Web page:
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Strings in Go

 
Harald Schlindwein
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Hi,


in Java it is a known problem to change strings at runtime especially in loops and very often.
That lead to StringBuilder/Buffer.

How does Go handle that problem or is there any for Go at all?

Given
var s string = "Some text"
var t string = "Some text"
would mean at runtime s == t in Java (afaik)
Also in Go? Because the byte field is the same and the compiler could/should know it...

Harald
 
Mark Summerfield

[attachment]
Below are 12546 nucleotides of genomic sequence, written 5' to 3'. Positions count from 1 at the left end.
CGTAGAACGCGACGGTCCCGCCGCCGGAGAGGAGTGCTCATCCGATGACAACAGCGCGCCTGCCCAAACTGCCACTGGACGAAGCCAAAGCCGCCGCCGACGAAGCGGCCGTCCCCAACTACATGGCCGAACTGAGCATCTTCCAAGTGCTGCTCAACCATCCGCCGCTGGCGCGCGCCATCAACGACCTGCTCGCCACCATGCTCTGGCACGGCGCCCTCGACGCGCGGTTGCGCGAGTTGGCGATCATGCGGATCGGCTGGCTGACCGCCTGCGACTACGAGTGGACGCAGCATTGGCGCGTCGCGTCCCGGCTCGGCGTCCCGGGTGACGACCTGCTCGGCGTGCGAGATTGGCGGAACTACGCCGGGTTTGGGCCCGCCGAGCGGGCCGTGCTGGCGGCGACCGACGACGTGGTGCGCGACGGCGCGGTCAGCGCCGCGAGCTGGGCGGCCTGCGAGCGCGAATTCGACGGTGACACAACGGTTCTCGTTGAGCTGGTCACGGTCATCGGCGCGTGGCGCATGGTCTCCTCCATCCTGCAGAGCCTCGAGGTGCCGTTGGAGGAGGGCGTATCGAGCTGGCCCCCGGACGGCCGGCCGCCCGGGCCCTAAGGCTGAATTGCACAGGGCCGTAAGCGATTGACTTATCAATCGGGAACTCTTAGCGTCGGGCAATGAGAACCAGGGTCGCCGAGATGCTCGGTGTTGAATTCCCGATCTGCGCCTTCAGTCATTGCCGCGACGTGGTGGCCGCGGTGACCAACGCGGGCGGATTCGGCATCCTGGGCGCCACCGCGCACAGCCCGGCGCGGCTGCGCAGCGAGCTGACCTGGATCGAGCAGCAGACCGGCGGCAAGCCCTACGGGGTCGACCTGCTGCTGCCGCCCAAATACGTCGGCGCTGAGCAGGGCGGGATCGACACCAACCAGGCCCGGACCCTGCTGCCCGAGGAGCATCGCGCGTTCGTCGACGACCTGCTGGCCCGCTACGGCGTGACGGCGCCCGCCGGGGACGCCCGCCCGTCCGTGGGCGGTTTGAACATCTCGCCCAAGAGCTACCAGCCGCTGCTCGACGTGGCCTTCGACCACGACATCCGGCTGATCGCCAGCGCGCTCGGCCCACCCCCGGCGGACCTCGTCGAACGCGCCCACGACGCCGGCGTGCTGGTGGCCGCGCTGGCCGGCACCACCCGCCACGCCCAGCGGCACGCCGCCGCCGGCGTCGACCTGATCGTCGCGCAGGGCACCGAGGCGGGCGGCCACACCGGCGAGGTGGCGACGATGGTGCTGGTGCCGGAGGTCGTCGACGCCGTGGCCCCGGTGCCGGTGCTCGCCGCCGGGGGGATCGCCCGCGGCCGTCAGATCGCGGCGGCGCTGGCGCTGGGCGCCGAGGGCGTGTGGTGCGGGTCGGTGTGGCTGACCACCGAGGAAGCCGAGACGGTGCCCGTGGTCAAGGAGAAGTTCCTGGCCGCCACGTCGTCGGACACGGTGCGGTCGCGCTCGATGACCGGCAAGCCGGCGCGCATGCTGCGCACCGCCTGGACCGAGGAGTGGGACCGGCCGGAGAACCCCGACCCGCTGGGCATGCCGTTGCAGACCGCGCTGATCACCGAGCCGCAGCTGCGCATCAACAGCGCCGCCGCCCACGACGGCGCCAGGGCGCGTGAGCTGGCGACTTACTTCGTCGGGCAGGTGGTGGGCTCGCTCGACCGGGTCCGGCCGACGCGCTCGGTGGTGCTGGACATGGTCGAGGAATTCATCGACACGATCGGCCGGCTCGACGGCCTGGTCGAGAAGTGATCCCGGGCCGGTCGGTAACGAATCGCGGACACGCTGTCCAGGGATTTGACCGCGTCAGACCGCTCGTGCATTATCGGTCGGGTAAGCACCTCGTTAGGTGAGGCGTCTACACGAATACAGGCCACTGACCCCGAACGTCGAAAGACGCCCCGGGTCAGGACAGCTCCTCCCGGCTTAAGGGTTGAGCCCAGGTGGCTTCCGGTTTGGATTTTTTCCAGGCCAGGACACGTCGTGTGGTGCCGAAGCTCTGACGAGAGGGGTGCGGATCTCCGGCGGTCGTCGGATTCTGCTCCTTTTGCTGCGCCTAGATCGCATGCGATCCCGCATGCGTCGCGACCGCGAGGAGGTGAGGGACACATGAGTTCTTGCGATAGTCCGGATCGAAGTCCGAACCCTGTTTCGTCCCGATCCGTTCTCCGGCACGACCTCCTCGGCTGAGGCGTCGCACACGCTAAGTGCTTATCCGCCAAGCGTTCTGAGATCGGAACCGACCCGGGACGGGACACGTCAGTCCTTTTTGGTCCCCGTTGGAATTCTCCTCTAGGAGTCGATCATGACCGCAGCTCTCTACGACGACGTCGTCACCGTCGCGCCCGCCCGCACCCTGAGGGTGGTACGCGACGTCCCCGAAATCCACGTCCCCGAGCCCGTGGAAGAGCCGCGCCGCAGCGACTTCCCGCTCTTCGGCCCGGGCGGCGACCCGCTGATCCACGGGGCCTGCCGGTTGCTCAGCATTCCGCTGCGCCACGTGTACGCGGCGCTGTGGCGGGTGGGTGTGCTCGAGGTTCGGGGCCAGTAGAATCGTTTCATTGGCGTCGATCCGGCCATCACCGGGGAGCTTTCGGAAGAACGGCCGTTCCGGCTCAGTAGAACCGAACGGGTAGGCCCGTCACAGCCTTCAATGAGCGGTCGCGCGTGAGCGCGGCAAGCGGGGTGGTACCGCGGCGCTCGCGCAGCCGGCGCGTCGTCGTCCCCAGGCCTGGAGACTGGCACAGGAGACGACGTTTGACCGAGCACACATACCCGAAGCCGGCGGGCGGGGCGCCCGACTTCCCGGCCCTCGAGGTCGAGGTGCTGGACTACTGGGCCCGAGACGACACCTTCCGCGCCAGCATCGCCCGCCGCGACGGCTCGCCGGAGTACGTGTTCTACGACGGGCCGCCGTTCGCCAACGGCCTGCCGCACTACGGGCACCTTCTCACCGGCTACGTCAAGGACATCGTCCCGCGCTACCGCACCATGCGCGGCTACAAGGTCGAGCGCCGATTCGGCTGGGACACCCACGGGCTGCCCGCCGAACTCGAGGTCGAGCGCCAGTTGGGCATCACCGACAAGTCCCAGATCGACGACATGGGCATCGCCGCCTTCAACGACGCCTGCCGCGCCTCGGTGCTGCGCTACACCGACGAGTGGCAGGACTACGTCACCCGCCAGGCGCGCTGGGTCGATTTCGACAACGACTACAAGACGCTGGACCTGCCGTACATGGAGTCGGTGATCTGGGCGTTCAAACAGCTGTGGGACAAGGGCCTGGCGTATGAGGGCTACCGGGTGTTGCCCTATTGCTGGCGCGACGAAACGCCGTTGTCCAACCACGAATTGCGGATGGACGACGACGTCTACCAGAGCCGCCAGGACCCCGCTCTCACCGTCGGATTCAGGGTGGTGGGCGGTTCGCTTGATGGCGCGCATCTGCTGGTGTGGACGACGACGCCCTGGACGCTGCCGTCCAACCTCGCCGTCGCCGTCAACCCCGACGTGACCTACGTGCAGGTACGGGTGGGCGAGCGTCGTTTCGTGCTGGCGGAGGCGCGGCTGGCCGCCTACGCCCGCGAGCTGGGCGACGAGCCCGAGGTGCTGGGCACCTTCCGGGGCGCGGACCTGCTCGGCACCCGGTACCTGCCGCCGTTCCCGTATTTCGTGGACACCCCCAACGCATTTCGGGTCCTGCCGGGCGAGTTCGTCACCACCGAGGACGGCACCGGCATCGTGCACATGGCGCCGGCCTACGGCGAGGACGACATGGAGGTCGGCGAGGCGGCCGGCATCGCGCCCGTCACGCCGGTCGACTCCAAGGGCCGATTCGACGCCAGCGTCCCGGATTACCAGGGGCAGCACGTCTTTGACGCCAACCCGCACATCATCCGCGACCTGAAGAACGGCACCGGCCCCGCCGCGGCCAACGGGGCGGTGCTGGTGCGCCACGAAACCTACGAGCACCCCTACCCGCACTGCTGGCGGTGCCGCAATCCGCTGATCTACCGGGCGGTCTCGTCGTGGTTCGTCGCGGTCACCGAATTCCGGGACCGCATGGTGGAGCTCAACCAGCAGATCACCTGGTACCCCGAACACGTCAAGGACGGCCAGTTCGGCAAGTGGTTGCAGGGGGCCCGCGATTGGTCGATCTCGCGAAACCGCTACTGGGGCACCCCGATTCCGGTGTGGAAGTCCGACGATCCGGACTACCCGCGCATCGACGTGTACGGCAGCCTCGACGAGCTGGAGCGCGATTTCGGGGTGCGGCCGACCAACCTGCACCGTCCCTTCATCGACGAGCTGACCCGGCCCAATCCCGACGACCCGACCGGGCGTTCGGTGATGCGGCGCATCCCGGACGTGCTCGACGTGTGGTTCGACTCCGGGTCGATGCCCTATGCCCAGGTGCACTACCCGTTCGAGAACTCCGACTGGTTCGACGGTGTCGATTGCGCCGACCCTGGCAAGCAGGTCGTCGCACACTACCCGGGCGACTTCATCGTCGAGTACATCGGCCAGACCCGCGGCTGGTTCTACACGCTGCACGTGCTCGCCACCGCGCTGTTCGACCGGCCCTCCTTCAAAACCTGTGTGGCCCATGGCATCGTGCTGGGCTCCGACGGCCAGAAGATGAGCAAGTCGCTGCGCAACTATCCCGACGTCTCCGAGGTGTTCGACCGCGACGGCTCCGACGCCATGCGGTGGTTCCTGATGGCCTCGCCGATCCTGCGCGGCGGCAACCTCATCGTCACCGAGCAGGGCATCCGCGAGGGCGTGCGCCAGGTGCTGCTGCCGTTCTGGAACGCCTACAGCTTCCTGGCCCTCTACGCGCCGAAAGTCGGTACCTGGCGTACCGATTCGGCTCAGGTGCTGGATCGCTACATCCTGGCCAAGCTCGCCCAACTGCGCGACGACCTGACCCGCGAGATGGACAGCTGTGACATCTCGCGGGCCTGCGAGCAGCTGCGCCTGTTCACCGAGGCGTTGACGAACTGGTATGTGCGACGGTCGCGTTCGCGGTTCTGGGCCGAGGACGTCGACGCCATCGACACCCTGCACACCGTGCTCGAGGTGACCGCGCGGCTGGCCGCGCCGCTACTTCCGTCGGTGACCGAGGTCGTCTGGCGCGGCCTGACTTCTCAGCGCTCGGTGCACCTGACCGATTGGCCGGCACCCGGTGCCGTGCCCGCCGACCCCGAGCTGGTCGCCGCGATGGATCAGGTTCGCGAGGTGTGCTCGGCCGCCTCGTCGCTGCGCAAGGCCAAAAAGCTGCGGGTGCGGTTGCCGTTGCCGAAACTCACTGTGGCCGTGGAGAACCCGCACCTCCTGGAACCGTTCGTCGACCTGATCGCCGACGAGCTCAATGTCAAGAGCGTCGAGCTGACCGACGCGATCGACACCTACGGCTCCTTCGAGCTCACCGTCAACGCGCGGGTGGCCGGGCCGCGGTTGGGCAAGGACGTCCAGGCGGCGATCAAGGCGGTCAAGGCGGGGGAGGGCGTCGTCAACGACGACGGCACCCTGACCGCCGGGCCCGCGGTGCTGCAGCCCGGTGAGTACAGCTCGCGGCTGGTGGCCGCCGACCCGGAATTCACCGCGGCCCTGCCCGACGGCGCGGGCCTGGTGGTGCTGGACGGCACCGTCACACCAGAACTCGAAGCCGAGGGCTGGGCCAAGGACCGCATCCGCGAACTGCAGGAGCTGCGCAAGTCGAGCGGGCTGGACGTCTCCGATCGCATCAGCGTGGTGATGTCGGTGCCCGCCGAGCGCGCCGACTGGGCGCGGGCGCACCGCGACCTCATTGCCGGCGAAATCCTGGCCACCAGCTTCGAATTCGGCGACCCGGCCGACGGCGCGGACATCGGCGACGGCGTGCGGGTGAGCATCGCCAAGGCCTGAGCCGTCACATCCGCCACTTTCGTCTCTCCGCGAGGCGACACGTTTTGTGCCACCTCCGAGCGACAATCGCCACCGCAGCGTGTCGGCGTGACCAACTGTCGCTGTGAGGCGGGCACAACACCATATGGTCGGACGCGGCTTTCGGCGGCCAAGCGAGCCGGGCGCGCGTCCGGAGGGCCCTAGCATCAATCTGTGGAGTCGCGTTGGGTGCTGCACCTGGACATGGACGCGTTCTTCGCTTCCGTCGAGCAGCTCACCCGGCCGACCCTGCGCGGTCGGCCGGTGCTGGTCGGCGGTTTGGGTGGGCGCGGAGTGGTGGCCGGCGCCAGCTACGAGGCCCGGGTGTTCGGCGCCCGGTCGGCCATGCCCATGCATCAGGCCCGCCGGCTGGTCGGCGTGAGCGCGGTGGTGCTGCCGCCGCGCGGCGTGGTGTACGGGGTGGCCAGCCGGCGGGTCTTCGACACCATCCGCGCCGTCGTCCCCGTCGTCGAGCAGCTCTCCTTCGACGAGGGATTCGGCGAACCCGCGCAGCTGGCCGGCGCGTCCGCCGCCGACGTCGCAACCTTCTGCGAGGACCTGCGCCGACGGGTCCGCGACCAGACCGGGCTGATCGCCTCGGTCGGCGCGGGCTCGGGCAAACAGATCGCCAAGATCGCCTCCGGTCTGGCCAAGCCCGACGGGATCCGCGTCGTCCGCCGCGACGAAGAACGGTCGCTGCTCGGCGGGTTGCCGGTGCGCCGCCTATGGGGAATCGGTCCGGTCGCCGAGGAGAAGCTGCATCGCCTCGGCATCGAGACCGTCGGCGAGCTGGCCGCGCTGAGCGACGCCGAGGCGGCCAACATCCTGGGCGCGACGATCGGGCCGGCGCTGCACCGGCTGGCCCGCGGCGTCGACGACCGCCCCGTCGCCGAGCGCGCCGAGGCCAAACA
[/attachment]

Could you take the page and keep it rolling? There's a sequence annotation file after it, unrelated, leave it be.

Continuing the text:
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Hi Harald,

In Go, strings are immutable just as they are in Java and Python. This has many benefits both in terms of performance and for writing robust concurrent programs.

Given
var s string = "Some text"
var t string = "Some text"
would mean at runtime s == t in Java (afaik)


This is an implementation detail that may or may not be true for any given JVM. The same applies in Python. In Go, s == t is true (== sensibly does the string comparison), but &s != &t (i.e., each has a different address so each string is unique). However, the address uniqueness is still just an implementation detail and shouldn't be assumed.

Go's equivalent to Java's StringBuilder is bytes.Buffer:



This assumes you have some readStringFromSomewhere() function that returns an empty string when it is finished. A slightly more sophisticated example is shown in "Programming in Go" on page 88.
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